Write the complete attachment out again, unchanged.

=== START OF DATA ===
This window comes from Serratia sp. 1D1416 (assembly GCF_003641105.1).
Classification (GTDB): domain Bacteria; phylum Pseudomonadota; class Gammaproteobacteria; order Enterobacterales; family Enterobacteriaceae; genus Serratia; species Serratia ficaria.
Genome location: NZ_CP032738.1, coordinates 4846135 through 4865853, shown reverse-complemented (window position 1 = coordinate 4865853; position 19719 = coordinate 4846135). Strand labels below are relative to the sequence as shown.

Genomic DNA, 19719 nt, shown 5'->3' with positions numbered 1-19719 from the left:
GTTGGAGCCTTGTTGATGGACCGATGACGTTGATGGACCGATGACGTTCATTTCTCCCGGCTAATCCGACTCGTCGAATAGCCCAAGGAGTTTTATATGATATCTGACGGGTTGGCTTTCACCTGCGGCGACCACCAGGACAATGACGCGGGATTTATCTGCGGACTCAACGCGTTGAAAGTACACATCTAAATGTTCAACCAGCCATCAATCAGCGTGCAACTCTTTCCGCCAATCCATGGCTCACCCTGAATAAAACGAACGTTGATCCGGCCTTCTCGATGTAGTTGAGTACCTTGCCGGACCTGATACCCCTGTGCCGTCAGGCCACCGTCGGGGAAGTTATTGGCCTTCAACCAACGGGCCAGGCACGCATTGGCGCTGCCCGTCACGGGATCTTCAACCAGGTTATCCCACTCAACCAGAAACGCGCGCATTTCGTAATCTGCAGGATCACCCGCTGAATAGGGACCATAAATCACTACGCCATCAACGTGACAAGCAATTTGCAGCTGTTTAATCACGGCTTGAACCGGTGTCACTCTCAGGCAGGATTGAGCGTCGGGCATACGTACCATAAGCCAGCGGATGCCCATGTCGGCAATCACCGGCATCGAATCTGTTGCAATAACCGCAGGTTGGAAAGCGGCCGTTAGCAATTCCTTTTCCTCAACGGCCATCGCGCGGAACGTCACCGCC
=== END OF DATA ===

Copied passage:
This window comes from Serratia sp. 1D1416 (assembly GCF_003641105.1).
Classification (GTDB): domain Bacteria; phylum Pseudomonadota; class Gammaproteobacteria; order Enterobacterales; family Enterobacteriaceae; genus Serratia; species Serratia ficaria.
Genome location: NZ_CP032738.1, coordinates 4846135 through 4865853, shown reverse-complemented (window position 1 = coordinate 4865853; position 19719 = coordinate 4846135). Strand labels below are relative to the sequence as shown.

Genomic DNA, 19719 nt, shown 5'->3' with positions numbered 1-19719 from the left:
GTTGGAGCCTTGTTGATGGACCGATGACGTTGATGGACCGATGACGTTCATTTCTCCCGGCTAATCCGACTCGTCGAATAGCCCAAGGAGTTTTATATGATATCTGACGGGTTGGCTTTCACCTGCGGCGACCACCAGGACAATGACGCGGGATTTATCTGCGGACTCAACGCGTTGAAAGTACACATCTAAATGTTCAACCAGCCATCAATCAGCGTGCAACTCTTTCCGCCAATCCATGGCTCACCCTGAATAAAACGAACGTTGATCCGGCCTTCTCGATGTAGTTGAGTACCTTGCCGGACCTGATACCCCTGTGCCGTCAGGCCACCGTCGGGGAAGTTATTGGCCTTCAACCAACGGGCCAGGCACGCATTGGCGCTGCCCGTCACGGGATCTTCAACCAGGTTATCCCACTCAACCAGAAACGCGCGCATTTCGTAATCTGCAGGATCACCCGCTGAATAGGGACCATAAATCACTACGCCATCAACGTGACAAGCAATTTGCAGCTGTTTAATCACGGCTTGAACCGGTGTCACTCTCAGGCAGGATTGAGCGTCGGGCATACGTACCATAAGCCAGCGGATGCCCATGTCGGCAATCACCGGCATCGAATCTGTTGCAATAACCGCAGGTTGGAAAGCGGCCGTTAGCAATTCCTTTTCCTCAACGGCCATCGCGCGGAACGTCACCGCC